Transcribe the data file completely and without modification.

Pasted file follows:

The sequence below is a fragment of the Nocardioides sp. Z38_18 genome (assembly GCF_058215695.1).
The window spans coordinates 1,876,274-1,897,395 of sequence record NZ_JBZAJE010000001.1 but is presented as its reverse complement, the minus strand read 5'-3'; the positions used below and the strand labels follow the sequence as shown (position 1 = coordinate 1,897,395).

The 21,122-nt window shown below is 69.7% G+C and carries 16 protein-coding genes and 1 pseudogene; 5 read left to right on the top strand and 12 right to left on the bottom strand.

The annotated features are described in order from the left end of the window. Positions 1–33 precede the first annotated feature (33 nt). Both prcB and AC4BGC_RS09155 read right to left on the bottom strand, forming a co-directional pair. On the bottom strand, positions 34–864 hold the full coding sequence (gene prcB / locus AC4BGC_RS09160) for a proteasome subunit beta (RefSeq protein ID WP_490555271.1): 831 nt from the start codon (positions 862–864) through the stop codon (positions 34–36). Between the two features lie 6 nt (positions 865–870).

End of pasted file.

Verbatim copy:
The sequence below is a fragment of the Nocardioides sp. Z38_18 genome (assembly GCF_058215695.1).
The window spans coordinates 1,876,274-1,897,395 of sequence record NZ_JBZAJE010000001.1 but is presented as its reverse complement, the minus strand read 5'-3'; the positions used below and the strand labels follow the sequence as shown (position 1 = coordinate 1,897,395).

The 21,122-nt window shown below is 69.7% G+C and carries 16 protein-coding genes and 1 pseudogene; 5 read left to right on the top strand and 12 right to left on the bottom strand.

The annotated features are described in order from the left end of the window. Positions 1–33 precede the first annotated feature (33 nt). Both prcB and AC4BGC_RS09155 read right to left on the bottom strand, forming a co-directional pair. On the bottom strand, positions 34–864 hold the full coding sequence (gene prcB / locus AC4BGC_RS09160) for a proteasome subunit beta (RefSeq protein ID WP_490555271.1): 831 nt from the start codon (positions 862–864) through the stop codon (positions 34–36). Between the two features lie 6 nt (positions 865–870).